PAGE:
On Thursday, February 21, at 10 a.m. local time, Iranian members of the Gonabadi-Nimatullahi Muslim contemplative order celebrated “the day of the Sufi” by protesting outside the infamous Evin Prison in Tehran. The demonstration marked the fourth anniversary of a memorable challenge to the dictatorship of Mahmoud Ahmadinejad and “supreme leader” Ali Khamenei.Read more
Kosovo, the Albanian-majority Balkan republic, is probably best known for its fervent pro-Americanism, understandable given the role of U.S.-led NATO forces in assisting its 1.8 million inhabitants against Serbian oppression in 1999. American troops in Kosovo are drawn from National Guard units and have fallen below a thousand, but continue to symbolize a commitment that Kosovars consider indispensable to their future.Read more
In nearly all the Arab revolutions in North Africa and the jihadist offensives that followed them, incursions against Sufi shrines have preceded the onset of wide-scale radical aggression. As they initiate their invasive strategies, terrorists linked to al Qaeda and inspired by Saudi-financed Wahhabism (alias “Salafism”) start by targeting the spiritual Sufis and their ancient tombs and monuments for murder and destruction. This devastation has several motives.Read more
Bosnia-Herzegovina has seen the last of hundreds of employees of the European Union, United Nations, and other international agencies, including dozens of non-governmental organizations (NGOs) that once gathered there. They have left the country a politically-partitioned and economically-distressed state that, if not failed, seems ever deteriorating.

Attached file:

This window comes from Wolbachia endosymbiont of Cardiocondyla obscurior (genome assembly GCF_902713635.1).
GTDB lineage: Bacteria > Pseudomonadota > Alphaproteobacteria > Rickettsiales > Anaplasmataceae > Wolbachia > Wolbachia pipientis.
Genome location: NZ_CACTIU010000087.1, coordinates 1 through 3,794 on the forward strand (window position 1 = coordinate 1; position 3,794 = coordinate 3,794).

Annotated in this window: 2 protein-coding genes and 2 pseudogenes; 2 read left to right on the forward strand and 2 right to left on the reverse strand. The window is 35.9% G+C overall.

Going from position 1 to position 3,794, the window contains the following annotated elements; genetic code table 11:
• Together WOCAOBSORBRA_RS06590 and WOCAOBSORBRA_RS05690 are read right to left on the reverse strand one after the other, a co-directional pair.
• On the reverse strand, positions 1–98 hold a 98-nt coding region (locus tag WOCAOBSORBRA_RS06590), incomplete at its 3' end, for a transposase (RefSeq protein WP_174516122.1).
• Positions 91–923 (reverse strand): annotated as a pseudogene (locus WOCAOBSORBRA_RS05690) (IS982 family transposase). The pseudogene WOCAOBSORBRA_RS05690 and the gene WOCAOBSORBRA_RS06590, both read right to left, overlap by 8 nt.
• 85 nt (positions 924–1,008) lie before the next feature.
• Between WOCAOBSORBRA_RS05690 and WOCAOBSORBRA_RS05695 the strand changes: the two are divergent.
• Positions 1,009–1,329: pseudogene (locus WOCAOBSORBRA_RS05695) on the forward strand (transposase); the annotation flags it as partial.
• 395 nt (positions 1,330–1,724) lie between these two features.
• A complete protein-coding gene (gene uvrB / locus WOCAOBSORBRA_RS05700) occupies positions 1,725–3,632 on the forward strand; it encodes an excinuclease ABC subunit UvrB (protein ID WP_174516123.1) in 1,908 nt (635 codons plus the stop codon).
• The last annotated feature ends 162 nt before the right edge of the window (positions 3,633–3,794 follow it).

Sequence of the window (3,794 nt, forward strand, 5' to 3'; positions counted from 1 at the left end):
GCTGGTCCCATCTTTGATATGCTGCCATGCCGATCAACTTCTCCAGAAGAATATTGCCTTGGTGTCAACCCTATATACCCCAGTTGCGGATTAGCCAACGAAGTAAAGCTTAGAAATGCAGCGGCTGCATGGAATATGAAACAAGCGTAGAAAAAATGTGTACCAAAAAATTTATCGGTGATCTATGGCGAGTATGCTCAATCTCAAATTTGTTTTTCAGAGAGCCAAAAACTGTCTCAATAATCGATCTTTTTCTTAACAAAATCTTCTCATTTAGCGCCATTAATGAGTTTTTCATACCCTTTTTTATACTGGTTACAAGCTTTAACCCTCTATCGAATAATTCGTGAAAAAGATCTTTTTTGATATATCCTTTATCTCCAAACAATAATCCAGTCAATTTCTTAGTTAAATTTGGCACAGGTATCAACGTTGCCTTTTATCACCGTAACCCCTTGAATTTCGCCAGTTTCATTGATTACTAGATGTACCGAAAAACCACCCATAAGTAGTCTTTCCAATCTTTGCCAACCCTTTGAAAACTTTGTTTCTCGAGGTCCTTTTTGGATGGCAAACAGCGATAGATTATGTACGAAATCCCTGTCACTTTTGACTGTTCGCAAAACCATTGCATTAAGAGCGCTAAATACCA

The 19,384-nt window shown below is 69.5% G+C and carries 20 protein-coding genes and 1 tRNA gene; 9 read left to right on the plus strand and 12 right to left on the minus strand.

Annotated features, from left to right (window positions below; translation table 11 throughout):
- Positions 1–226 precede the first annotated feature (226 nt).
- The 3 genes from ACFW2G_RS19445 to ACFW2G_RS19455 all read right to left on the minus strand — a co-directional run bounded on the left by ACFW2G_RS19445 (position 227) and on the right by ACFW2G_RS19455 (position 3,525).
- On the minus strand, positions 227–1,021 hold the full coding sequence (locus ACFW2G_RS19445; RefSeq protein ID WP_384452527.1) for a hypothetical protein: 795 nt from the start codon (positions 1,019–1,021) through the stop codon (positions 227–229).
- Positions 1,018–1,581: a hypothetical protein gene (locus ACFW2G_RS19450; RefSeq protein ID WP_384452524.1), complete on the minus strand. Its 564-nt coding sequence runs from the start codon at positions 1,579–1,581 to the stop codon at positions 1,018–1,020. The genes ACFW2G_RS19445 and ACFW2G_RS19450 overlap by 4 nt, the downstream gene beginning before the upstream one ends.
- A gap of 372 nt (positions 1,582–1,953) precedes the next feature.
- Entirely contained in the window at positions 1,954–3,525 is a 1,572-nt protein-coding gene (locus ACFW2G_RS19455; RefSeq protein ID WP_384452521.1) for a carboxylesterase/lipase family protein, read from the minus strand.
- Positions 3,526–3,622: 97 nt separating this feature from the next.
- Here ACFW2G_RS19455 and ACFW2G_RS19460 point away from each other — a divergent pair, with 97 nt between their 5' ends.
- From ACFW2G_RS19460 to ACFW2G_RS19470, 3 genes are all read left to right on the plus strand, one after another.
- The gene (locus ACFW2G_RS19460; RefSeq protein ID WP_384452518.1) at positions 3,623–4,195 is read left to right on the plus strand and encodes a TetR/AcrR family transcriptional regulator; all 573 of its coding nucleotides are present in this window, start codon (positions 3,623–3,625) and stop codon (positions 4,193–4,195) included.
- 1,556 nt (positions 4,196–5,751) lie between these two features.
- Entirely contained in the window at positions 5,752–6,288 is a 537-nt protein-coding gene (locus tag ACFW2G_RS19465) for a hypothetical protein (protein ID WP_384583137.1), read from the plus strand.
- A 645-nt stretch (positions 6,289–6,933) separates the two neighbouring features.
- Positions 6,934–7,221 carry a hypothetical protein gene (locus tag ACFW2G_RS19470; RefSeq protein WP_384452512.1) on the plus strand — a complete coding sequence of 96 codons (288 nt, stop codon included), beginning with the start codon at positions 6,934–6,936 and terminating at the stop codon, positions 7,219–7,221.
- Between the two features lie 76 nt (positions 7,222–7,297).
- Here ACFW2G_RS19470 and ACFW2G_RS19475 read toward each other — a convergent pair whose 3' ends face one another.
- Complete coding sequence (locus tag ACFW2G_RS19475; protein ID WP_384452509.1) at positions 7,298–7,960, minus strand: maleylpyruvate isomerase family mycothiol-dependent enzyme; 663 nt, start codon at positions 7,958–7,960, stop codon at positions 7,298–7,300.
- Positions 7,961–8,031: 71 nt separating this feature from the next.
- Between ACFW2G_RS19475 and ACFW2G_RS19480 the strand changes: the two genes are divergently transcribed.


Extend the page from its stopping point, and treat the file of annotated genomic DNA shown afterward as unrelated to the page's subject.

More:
If I were of a cynical nature, I might suspect that this volume possesses an agenda beyond explaining the world’s most important and least predictable Muslim country to Westerners. But an awkward combination of a pretentious title and a lightweight style employed by its author should not distract Saudi-watchers and other interested readers from the importance of this work.Read more
The small republic of Kosovo, with a population of less than two million—90 percent ethnic Albanians, of whom 80 percent are Muslim—is the Balkan zone offering the greatest resistance to radical Islam. Some vignettes from recent interviews may impart the flavor of the debate over Islamism in the country:Read more
On November 29, Albania was the sole Muslim-majority country in the United Nations to be counted among the 41 abstainers from the proposal to admit Palestine as a non-member observer. Certain Islamists were displeased, to say the least. In particular, Turkish prime minister Recep Tayyip Erdogan, head of the “fundamentalist-lite” Justice and Development Party or AKP, responded with one of the tantrums that has become a hallmark of his administration.Read more
On November 28, Albania celebrated the 100th anniversary of its independence from the Ottoman Empire. The small and enigmatic republic had an atrocious history of strict isolation, after World War II, under the Communist dictatorship of Enver Hoxha. Its population of three million is described typically as 35 percent Sunni Muslim, 35 percent spiritual Bektashi Sufis, whose creed is derived from Shia Islam, 20 percent Christian Orthodox, and 10 percent Catholic.